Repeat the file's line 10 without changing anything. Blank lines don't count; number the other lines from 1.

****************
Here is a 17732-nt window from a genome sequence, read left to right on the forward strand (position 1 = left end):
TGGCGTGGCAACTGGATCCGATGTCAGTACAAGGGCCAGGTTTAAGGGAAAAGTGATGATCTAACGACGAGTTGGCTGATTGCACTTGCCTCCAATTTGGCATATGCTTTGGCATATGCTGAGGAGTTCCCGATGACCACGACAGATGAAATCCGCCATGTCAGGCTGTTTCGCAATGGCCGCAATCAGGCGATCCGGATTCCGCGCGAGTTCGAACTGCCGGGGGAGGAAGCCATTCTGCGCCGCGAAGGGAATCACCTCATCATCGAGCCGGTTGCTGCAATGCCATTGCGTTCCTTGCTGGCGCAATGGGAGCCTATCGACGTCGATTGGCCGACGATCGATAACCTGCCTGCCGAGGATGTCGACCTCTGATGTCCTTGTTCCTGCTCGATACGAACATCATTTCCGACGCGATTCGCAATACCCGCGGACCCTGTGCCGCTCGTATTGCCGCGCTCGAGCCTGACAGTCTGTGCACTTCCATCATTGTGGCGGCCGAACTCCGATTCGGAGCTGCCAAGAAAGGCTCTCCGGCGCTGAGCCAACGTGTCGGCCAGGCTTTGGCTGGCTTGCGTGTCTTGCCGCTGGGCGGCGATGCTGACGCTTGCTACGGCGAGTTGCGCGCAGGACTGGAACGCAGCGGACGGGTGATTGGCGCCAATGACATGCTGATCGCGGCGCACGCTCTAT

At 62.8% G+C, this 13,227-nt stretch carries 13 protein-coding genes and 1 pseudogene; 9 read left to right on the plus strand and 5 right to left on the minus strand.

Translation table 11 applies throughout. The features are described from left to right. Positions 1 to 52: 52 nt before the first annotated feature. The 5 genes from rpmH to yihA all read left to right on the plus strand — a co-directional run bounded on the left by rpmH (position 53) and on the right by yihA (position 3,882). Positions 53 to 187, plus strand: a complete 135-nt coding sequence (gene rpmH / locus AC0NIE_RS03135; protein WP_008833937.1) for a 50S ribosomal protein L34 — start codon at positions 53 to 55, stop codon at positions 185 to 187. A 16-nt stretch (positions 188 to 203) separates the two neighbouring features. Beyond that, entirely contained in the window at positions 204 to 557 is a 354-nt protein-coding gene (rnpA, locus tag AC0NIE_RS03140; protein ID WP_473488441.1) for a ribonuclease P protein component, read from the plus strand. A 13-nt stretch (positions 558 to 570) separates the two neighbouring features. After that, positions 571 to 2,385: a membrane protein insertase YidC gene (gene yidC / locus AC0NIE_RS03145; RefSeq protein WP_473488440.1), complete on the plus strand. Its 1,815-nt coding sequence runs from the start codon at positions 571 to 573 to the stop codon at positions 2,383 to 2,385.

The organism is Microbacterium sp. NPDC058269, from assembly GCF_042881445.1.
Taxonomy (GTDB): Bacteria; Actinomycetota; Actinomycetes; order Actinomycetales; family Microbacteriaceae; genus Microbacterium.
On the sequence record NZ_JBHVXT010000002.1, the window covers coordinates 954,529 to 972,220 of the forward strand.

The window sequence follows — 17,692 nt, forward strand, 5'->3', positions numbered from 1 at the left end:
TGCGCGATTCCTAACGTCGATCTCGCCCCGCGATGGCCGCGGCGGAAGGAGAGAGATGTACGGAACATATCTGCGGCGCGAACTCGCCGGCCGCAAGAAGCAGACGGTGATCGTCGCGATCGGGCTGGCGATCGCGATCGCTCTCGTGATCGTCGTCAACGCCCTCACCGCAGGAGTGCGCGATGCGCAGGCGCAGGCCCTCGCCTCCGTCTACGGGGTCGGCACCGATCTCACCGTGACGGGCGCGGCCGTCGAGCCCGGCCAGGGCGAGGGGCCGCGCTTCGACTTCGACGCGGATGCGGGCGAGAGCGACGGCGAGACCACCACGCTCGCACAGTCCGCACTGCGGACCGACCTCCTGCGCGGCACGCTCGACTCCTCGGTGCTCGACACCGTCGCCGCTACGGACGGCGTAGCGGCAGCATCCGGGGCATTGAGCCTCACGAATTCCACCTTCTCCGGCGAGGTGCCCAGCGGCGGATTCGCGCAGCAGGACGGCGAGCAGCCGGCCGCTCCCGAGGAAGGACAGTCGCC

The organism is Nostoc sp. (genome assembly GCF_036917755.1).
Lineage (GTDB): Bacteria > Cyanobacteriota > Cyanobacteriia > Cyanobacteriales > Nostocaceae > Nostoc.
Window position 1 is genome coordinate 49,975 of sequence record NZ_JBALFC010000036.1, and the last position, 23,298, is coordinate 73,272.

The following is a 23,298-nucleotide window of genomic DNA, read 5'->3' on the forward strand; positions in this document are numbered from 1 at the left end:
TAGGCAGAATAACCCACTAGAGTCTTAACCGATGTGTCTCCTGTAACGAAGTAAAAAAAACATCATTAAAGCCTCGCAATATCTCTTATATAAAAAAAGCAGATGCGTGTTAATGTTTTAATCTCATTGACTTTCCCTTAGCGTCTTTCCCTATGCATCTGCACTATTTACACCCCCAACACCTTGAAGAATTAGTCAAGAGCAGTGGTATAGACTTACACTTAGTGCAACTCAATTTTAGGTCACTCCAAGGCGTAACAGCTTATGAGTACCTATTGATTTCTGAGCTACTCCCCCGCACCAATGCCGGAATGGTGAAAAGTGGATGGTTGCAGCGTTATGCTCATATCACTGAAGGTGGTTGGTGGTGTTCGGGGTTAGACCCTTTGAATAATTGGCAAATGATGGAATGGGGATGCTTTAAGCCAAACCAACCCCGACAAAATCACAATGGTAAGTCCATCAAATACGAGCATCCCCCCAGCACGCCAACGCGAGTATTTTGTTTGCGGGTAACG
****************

The organism is Nostoc sp. (genome assembly GCF_036917755.1).